• The total number of major appliances destined for crushing, baling, shearing or shredding, and
  • The total number of major appliances you found to contain one or more mercury switches.

What if there is a mercury spill?

Be very careful! It is dangerous to inhale, swallow, or handle mercury. If you see a broken, leaking, or damaged mercury switch, put it in a sealed plastic bag and then into a container.

Do not try to vacuum a mercury spill! Vacuuming spreads mercury vapors into the air. It can do more harm than good.

Write a plan of what to do if there’s a mercury spill. Keep personal protective equipment and a mercury spill kit nearby when you remove mercury switches. Make sure that the staff knows exactly how to use them. You can get affordable spill kits from laboratory and safety supply stores.

What if someone is exposed to mercury?

Mercury on the Skin: Wash the skin with soap and water. Remove all clothes that touched the mercury. Seal the clothes in a plastic bag. Put the plastic bag in a hazardous waste container. See a doctor right away!

Mercury in the Eye: Flush eyes with water for 15 minutes. See a doctor right away!

Swallowed Mercury: Get medical help right away! Call poison control or your doctor for more information.

Where can I get more information?

For information about mercury, how to handle mercury switches, and regulatory requirements, contact a DTSC Public and Business Liaison. Call: (800) 728-6942. Or, go to www.dtsc.ca.gov.

For general information about mercury and mercury switches:

U.S. EPA www.epa.gov/mercury/

Major Appliances that have Mercury Tilt Switches

Chest Freezers

All freezers listed below that were made before 2000 have the switch in the light socket in the lid.

  • Baycrest
  • Beatty
  • Belwood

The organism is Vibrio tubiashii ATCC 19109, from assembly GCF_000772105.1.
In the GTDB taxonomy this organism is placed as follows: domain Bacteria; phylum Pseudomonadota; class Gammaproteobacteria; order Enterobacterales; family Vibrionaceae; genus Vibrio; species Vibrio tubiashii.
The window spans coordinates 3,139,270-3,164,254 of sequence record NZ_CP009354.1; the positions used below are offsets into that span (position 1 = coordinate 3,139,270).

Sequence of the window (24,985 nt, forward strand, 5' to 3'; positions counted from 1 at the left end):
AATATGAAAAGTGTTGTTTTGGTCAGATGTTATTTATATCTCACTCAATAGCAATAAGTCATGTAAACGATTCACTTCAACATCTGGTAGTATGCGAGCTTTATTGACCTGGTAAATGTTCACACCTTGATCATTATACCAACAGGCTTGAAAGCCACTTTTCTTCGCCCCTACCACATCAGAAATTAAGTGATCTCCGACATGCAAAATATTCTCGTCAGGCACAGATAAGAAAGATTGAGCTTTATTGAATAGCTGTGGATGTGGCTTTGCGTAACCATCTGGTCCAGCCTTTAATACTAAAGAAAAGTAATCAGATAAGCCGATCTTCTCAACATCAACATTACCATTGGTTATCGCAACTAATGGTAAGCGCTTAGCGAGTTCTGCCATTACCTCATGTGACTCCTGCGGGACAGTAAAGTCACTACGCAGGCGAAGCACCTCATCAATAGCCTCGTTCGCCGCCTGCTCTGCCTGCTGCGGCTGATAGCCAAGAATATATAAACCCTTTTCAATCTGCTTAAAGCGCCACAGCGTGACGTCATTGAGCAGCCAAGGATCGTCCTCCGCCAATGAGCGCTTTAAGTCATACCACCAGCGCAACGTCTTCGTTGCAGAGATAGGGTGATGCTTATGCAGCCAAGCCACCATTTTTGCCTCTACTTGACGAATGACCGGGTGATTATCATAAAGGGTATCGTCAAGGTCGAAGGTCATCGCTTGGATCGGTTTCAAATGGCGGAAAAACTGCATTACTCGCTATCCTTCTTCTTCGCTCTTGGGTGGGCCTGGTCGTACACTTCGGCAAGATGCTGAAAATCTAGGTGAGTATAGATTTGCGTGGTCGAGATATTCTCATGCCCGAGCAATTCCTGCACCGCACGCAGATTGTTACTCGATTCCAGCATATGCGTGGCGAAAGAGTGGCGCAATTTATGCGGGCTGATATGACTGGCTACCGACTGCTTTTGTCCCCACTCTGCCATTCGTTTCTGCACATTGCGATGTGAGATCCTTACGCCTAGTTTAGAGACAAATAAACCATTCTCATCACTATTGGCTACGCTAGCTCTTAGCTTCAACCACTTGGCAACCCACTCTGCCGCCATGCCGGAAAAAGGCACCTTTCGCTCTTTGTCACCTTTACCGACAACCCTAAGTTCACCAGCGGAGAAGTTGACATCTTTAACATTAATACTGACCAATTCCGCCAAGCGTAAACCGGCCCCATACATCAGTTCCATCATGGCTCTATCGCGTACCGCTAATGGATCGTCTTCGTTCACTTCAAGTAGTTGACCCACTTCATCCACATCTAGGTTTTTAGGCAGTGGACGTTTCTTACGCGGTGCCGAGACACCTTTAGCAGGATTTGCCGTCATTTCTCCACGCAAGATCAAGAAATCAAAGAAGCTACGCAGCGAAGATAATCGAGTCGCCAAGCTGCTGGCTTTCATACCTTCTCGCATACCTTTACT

• Bradford
  • Cdn. Appliance Manu.
  • Continental
  • Coronado
  • Deep Freeze
  • Derby/Denby
  • FHH8
  • Franklin
  • Frigidare
  • GE**
  • General Freezer
  • Hotpoint
  • Kelvinator
  • Kenmore
  • McCleary
  • McGraw-Edison
  • Montgomery Ward
  • Norseman
  • RCA
  • Sears Coldspot
  • Supreme
  • Viking
  • Westinghouse
  • Wood
  • Zenith

**New models of these brands may also have mercury switches.

Washing Machines

  • Kenmore
  • Maytag
  • RCA Whirlpool

For pre-1990 models, the switch is in the arm on the lid under left side of cover. Models manufactured before 1972 may also have a mercury switch mounted to the inside face of the back wall.

Major Appliances with Mercury Switches in Flame Sensor or Safety Valve

Appliances

Ranges/Ovens/ Stoves (With or Without Electric Connections)

  • Manufacturer: Cholson/Colson
  • Switch Location: Front of broiler
  • Manufacturer: Coloric
  • Switch Location: Rear of burner
  • Manufacturer: GE
  • Switch Location: Rear of broiler
  • Manufacturer: Glenwood
  • Switch Location: Rear of broiler
  • Manufacturer: Magee
  • Switch Location: Rear of broiler
  • Manufacturer: Magic Chef
  • Switch Location: Broiler burner
  • Manufacturer: Preway
  • Switch Location: Burner
  • Manufacturer: Sears
  • Switch Location: Rear of broiler
  • Manufacturer: Whirlpool
  • Switch Location: Rear of broiler

Gas Ranges w/Space Heater

  • Manufacturer: Coloric
  • Switch Location: Heater burner
  • Manufacturer: Magee
  • Switch Location: Heater Burner

Space Heaters

  • Manufacturer: Presto
  • Switch Location:: Inside bottom
  • Manufacturer: Thermo Pride
  • Switch Location: On burner

Commercial Water Heaters

  • Manufacturer: GE
  • Switch Location: On burner
  • Manufacturer: Rheem
  • Switch Location: On burner

Furnaces and Boilers

  • Manufacturer: Thermo Pride
  • Switch Location: On burner
  • Manufacturer: White Rodgers
  • Switch Location: On burner

Gas refrigerators and Gas Air Conditioners

  • Manufacturer: Also except Norcold 1082, 600, 900, 1200
  • Switch Location: On burner

Sources:

  • Guide for Identifying Mercury in Household Applications. Burlington Board of Heath. December 2000.
  • Mercury Switches in Appliances: Final Report. Prepared for Massachusetts Department of Environmental Protection by Franklin County Solid Waste Management District
  • Ontario White Goods Collection & Mercury Switch/Sensor Removal Pilot – Final Report
  • Association of Municipal Recycling Coordinators. Prepared for Environment Canada, March 2002

Disclaimer: Mention of product names is not to be construed as an endorsement of that product.

Companies that Handle and Transport Mercury Switches in California

AERC-MTI (Advanced Environmental Recycling Co. – Mercury Technologies Int’l)
30677 Huntwood Ave.
Hayward, CA 94555
Tel: (800) 628-3675
Fax: (510) 429-1498
www.aercrecycling.com

Chemical Waste Management
35251 Old Skyline Road
Kettleman City, CA 93239
Tel: (550) 386-9711